Why the U.S. didn’t notice leaked documents circulating on social media
Senior officials inside the national security apparatus were briefed on the documents on April 6, the same day the leak was first reported by The New York Times, according to two other senior U.S. officials. And the Biden administration began looking into the leak only last week.
The delay has current and former officials asking why the breach went unnoticed for so long. And it suggests that there may be a large online blind spot in the U.S. intelligence gathering process.
“Federal government agencies do not proactively monitor online forums looking for threat-related activity,” said John Cohen, the former acting undersecretary for intelligence and analysis at the Department of Homeland Security. “If a person or entity were to post classified information on one of those forums, there’s a high likelihood that government officials would not detect it.”
Officials at the top ranks of the Pentagon, the intelligence community and at the Department of Justice are still scrambling to understand who first leaked the documents, how many classified U.S. documents may still be circulating and why they went unnoticed.
Current and former officials said while each agency is responsible for investigating breaches of intelligence within their own departments, there is no one office that is responsible for monitoring, for example, social media sites for classified leaks.
The Central Intelligence Agency, the National Security Council, the Office of the Director of National Intelligence and the Pentagon declined to comment.
The U.S. government — including the Pentagon and agencies in the intelligence community — maintains that it does not spy on Americans, and there’s an argument that monitoring these online forums — even for illegally leaked materials — could be considered just that.
“Do we really want the government monitoring everything said on social media sites? The answer to that is no. If you do that, you automatically get into civil liberties issues,” said a former U.S. intelligence official familiar with the document probe. “We haven’t yet figured out a way to square that circle between on the one hand protecting people’s rights to speak and on the other hand finding out what’s going on.”
Cohen argued this leak is a potential crime and threat to national security that means the First Amendment may not apply. “Depending on the circumstances, it is possibly illegal and likely not considered protected speech,” he said.
It’s still unclear exactly when the original leak took place and who is responsible for disseminating the classified material. But the story of how the documents ended up online in recent days, including on Twitter and Telegram, can be traced back to a small group of users on the messaging app known as Discord, a platform popular with gamers.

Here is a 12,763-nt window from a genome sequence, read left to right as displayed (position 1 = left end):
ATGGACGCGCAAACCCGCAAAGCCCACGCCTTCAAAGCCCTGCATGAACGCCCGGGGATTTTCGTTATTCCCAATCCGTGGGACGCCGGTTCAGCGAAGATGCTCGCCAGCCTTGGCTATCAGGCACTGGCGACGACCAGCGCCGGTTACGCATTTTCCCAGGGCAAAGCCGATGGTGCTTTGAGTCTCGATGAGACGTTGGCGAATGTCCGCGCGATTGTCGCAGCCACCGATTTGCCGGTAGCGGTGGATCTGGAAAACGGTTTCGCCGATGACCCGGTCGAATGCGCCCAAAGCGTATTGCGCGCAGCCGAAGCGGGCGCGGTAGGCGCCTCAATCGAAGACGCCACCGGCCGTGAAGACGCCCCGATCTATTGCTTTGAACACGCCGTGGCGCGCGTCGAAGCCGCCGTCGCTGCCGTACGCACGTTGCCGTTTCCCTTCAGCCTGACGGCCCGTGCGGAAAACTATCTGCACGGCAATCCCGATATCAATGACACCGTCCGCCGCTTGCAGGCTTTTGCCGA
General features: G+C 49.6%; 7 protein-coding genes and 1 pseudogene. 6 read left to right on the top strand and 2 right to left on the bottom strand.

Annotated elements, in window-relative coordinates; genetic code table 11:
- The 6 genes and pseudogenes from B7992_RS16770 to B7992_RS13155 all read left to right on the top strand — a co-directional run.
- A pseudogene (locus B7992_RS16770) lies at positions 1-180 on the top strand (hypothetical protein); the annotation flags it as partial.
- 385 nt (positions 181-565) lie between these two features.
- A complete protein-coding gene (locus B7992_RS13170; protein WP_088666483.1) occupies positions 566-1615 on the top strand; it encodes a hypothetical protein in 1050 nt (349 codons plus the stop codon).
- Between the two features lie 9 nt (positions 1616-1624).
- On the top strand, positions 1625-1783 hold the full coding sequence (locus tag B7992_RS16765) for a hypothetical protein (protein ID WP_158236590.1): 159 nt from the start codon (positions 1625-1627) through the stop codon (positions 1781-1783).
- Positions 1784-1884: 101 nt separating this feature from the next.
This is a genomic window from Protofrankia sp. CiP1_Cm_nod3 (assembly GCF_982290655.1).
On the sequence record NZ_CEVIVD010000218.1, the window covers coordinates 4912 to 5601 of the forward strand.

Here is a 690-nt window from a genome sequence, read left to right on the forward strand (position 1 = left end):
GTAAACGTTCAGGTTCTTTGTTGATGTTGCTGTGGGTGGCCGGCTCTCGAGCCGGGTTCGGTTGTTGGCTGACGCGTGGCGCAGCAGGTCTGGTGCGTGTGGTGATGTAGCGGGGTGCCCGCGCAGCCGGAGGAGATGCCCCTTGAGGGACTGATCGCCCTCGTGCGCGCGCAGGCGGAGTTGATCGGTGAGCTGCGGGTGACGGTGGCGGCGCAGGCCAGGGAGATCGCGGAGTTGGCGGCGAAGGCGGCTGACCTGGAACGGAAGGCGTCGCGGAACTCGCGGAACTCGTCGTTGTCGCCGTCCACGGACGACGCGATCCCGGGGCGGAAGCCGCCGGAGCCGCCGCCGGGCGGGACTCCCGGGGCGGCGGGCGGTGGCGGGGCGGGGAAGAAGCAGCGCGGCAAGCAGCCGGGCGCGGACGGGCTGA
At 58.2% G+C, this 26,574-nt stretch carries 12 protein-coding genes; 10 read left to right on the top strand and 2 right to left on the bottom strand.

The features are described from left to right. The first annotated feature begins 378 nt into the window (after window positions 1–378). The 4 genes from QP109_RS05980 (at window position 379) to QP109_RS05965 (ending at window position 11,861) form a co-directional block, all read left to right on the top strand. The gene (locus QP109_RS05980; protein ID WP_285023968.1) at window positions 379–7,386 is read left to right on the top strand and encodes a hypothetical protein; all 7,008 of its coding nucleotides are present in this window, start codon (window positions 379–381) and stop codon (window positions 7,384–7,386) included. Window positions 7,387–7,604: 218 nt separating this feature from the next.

Members of a now-defunct server on Discord first began seeing sensitive government information about global topics, including about the war in Ukraine, this winter, according to two people who viewed content from that group.
One of the users of the group — who has since deleted his profile — first started posting the information in written, summary form sometime in the winter. Weeks later, beginning in January, the user began to post images of what appeared to be internal U.S. classified documents that had been printed and folded in half. Some of them were labeled “Secret” and “Top Secret.”
Weeks later, in March, one of the users from the Discord server reposted the images on a second group on the platform known as WowMao.
“He posted 30 plus … documents concerning the Russia-Ukraine war,” said the person who started that group, a well-known Filipino YouTuber named Mao. Mao described his server as “edgy” and said the person who posted the documents might have been trying to be “cool” or “funny.”
“He must have been around circles where there were hackers,” Mao said. “There are Discord servers where people post hacks they found and stuff they found off the dark web and they are only shared within those circles. And sometimes stuff gets leaked out from there.”
After being posted on WaoMao, the documents appeared on other social media sites including Twitter, Telegram and 4Chan. At least one of the images that appeared on those sites was altered to show higher Ukrainian and lower Russian death totals.